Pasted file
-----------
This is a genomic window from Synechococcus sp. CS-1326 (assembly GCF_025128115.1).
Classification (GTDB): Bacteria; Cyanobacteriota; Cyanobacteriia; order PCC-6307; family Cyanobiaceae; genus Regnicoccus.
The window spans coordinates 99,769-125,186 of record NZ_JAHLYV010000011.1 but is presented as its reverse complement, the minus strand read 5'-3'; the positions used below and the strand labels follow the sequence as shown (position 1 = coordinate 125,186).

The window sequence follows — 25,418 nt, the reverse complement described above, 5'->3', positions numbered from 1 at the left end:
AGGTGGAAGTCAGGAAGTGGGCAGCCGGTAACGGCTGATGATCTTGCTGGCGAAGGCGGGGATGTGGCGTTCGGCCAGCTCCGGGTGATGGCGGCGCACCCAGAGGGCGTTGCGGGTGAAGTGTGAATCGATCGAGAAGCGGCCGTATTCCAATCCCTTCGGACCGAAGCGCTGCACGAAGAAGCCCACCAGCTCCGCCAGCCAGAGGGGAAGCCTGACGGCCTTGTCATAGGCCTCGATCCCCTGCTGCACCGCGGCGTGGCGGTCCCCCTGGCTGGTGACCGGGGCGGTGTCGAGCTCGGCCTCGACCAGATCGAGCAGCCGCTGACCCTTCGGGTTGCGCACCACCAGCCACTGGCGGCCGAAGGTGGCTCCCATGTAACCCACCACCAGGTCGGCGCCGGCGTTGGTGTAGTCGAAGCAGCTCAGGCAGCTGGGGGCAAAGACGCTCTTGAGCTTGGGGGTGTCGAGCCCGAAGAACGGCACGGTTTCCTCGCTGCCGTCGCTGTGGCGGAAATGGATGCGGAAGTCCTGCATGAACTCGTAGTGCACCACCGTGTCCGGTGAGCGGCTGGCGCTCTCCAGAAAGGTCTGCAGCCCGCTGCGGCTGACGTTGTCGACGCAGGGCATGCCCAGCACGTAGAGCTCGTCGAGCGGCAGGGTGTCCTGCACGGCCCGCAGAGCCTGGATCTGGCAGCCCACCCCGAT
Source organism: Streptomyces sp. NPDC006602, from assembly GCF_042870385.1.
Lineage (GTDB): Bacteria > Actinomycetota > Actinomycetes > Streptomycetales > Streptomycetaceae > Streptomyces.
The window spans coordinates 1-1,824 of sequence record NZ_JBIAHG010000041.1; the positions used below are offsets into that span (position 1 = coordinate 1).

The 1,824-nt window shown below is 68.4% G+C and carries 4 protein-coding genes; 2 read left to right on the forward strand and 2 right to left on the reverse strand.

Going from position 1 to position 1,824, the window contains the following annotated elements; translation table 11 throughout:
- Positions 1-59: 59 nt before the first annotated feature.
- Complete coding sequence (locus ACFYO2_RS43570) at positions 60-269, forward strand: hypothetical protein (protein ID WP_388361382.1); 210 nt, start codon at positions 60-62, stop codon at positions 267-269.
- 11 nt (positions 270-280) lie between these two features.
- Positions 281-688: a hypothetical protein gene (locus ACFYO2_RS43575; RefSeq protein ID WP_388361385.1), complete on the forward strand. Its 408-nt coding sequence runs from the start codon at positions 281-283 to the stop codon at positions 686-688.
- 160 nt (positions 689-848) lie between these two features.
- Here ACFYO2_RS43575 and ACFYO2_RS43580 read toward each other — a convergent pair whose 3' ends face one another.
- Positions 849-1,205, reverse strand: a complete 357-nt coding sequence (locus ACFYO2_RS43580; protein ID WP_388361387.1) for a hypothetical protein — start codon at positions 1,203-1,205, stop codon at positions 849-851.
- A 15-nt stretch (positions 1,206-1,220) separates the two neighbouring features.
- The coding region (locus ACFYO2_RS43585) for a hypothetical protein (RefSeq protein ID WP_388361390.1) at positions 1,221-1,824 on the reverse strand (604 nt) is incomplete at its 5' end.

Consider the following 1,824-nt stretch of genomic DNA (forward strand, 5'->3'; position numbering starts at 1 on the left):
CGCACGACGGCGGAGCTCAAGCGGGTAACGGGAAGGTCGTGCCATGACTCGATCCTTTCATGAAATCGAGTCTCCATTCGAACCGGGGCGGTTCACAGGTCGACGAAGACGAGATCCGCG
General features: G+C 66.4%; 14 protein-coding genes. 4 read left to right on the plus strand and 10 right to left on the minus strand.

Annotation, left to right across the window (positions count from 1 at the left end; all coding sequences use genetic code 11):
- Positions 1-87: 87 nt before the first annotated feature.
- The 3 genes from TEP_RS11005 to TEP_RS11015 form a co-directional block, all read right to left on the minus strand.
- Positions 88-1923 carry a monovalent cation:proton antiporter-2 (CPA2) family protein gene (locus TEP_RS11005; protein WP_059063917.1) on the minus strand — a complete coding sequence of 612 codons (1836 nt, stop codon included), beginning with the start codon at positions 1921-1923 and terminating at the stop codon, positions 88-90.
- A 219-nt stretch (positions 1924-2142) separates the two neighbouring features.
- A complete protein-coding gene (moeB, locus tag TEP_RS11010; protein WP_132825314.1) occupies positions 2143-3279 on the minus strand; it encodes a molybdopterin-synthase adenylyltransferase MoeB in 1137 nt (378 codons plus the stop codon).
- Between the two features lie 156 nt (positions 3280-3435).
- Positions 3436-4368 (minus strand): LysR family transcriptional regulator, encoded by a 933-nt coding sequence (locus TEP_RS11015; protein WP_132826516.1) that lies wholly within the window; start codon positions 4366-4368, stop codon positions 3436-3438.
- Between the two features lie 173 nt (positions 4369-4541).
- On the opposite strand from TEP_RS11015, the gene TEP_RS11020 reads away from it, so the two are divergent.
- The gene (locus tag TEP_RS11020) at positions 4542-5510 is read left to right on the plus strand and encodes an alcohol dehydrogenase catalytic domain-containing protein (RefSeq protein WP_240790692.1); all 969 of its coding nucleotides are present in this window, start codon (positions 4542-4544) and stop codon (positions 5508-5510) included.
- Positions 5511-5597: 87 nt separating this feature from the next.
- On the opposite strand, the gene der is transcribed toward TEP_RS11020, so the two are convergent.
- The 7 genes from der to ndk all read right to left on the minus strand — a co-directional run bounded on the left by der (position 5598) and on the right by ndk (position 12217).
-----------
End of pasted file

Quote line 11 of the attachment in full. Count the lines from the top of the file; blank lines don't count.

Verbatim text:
- Positions 1-59: 59 nt before the first annotated feature.